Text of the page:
Although the Civil War was 150 years ago, echoes from the first shots on Fort Sumter continue to reverberate across America.

While largely considered a fight between North and South, the impact of the Civil War extended far beyond the Mason-Dixon Line.

A Scripps Howard News Service analysis of census data from 1860 and 1870 illustrates just how deeply the conflict and its aftermath touched virtually every corner of the nation, often in surprising ways.

The census figures show how the bloodiest war in America’s 235-year history not only freed 4 million people held as slaves and ended the Confederate insurrection, but in many ways defined the nation that exists today.

In the war years (1861-1865) and after, Congress established national policies affecting education, financial institutions, trade and transportation as well as civil rights that shaped national development and identity.

“The government expanded the economy very fast with the war, but the government itself also grew and became more activist in many areas,” said Heather Cox Richardson, a Civil War historian at the University of Massachusetts, Andover. “In many respects, there was this release of energy across the country that had been held back by the slavery question.”

The 1860 census statistics underscore what schoolrooms have long taught: 23 Union states with two-thirds of the population and most of the manufacturing capacity held a distinct advantage over the 11 Confederate states that were largely rural and agricultural.

The South in 1860 had about 18,000 manufacturing establishments employing roughly 100,000 people; the Union had 110,000 factories with more than 1.2 million workers.

The South’s agricultural wealth was substantial, but still less than the North’s. Southern farmland was worth more than $2 billion out of $6 billion for the whole nation. The value of people held as property was estimated at $2 billion to $3 billion.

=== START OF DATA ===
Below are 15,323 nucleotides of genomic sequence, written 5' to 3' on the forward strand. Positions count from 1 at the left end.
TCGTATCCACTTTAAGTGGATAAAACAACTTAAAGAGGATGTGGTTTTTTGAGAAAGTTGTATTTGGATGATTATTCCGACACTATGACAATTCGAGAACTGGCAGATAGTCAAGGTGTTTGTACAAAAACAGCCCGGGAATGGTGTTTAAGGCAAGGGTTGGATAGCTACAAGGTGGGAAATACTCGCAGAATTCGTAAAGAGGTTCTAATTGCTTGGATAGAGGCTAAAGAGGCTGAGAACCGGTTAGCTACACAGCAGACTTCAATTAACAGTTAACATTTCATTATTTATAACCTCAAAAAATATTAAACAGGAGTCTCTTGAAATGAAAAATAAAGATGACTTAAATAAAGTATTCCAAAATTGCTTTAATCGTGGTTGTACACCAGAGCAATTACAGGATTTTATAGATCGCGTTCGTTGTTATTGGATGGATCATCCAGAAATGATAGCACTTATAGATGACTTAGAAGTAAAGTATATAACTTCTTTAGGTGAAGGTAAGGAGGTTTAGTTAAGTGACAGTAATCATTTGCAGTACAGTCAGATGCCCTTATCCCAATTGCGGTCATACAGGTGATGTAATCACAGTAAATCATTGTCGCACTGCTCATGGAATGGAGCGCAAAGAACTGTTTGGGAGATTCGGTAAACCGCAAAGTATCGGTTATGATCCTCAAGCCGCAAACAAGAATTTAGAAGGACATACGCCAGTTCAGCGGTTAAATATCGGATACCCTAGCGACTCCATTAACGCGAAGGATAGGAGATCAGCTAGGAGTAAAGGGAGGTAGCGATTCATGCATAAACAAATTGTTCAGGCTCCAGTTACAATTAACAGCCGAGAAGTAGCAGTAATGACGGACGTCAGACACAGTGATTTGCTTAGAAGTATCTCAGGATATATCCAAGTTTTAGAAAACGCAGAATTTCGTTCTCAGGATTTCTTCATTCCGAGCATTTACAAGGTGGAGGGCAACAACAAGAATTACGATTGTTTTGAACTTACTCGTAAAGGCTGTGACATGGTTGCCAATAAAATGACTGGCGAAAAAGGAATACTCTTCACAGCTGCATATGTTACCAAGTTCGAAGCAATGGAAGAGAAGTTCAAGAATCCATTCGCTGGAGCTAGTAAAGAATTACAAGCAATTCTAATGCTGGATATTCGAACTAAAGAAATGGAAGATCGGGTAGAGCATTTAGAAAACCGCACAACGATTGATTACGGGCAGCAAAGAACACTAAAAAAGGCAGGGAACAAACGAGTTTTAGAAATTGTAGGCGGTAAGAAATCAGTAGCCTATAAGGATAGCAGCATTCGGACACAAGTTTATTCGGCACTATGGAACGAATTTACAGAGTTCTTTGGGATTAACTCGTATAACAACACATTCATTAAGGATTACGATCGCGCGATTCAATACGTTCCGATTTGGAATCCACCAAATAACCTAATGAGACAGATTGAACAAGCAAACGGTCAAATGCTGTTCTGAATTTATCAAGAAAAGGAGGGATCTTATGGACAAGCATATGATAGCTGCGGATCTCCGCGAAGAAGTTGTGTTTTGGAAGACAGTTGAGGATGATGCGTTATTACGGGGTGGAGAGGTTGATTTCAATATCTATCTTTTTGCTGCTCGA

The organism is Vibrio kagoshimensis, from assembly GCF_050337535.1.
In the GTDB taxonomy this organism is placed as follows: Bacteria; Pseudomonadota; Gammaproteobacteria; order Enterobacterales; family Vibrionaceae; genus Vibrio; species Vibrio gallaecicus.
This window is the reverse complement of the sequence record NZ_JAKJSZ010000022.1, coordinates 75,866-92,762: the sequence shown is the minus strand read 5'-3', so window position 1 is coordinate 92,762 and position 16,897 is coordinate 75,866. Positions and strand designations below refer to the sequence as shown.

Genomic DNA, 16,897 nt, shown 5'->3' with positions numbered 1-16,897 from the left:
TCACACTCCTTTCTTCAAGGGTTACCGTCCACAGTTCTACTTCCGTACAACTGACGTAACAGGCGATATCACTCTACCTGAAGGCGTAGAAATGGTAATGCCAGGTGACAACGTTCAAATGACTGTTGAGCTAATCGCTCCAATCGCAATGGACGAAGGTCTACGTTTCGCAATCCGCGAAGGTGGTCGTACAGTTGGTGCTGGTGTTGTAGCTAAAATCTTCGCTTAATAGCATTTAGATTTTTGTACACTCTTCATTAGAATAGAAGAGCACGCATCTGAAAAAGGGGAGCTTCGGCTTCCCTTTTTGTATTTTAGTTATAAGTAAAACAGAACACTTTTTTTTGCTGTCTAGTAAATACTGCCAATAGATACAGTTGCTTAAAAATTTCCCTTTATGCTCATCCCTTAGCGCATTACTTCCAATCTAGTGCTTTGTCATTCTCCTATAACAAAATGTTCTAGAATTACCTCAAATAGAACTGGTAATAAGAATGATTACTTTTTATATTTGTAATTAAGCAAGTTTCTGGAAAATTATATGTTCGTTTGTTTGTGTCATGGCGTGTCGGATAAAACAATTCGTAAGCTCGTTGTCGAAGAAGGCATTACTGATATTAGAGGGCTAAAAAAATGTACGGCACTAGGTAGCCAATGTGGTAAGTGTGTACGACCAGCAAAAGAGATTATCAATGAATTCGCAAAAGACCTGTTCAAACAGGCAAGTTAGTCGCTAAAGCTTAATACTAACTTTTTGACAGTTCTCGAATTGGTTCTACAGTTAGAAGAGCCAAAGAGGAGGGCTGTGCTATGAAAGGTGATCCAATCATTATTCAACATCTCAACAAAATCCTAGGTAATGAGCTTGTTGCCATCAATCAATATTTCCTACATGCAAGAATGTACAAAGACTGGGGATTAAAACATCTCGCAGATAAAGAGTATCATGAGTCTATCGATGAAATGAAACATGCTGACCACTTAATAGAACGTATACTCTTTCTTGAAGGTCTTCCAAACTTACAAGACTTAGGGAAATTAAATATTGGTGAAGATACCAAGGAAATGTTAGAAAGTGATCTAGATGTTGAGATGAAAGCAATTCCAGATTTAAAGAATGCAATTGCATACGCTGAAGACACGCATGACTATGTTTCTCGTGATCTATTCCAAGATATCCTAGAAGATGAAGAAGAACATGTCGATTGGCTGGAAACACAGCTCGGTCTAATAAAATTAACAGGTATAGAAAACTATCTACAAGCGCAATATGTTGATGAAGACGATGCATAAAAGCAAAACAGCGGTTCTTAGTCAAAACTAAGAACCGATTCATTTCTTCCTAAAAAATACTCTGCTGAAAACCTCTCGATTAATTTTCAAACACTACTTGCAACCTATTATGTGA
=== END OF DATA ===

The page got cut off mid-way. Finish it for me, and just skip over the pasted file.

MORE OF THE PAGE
After four years of fighting mostly in the South, two-thirds of the Confederacy’s ships and riverboats were destroyed, along with 90 percent of the region’s rail lines and thousands of bridges, mills and shops.

Out of some 4 million who enlisted, at least 620,000 Union and Confederate soldiers and sailors died more than twice as many due to sickness than in battle. About one in five white men in the South died during the war, changing social dynamics from marriage prospects for women to management practices on farms.

Yet the 1870 census also shows that, in some respects, the devastation of the war was quickly being reversed. In every Southern state but Virginia, there were more manufacturing establishments employing more people and producing material of greater cash value than before the war, although the growth was far behind that seen in the North and West.

“You know how Scarlett O’Hara goes into the sawmill or lumber business after the war in Gone with the Wind? There’s a good bit of truth in that fiction,” said William Blair, a professor and director of the George and Ann Richards Civil War Era Center at Pennsylvania State University. “A lot of whites did try to diversify beyond the plantation into manufacturing, mining and timber.”

There were thousands more farms across the South after the war, mainly homesteads claimed by former slaves from abandoned or government-seized plantations. In the next decades, the number of farms would decline again as white owners reclaimed land and tenant farming or sharecropping became an agricultural norm that would last into the 20th century. Because of the changed status of the slaves and because the prices of the region’s major cash crop of cotton were in long-term decline, the cash value of farms in Southern states was half or even a quarter of what it had been in 1860…READ MORE